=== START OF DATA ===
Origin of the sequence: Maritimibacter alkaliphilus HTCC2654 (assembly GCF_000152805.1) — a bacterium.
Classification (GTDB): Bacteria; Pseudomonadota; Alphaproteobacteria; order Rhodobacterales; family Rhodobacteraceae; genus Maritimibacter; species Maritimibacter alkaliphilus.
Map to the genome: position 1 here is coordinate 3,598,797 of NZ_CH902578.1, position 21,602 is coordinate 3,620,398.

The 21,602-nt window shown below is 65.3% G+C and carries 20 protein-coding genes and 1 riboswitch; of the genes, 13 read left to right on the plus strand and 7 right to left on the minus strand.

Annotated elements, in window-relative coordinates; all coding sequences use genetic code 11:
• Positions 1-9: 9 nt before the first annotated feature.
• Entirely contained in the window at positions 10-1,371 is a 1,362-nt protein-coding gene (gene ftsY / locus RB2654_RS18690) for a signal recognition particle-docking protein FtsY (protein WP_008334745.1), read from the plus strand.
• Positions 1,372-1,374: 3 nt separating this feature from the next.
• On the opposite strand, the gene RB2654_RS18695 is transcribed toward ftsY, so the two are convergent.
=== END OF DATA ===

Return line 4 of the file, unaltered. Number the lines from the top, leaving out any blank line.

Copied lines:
The 21,602-nt window shown below is 65.3% G+C and carries 20 protein-coding genes and 1 riboswitch; of the genes, 13 read left to right on the plus strand and 7 right to left on the minus strand.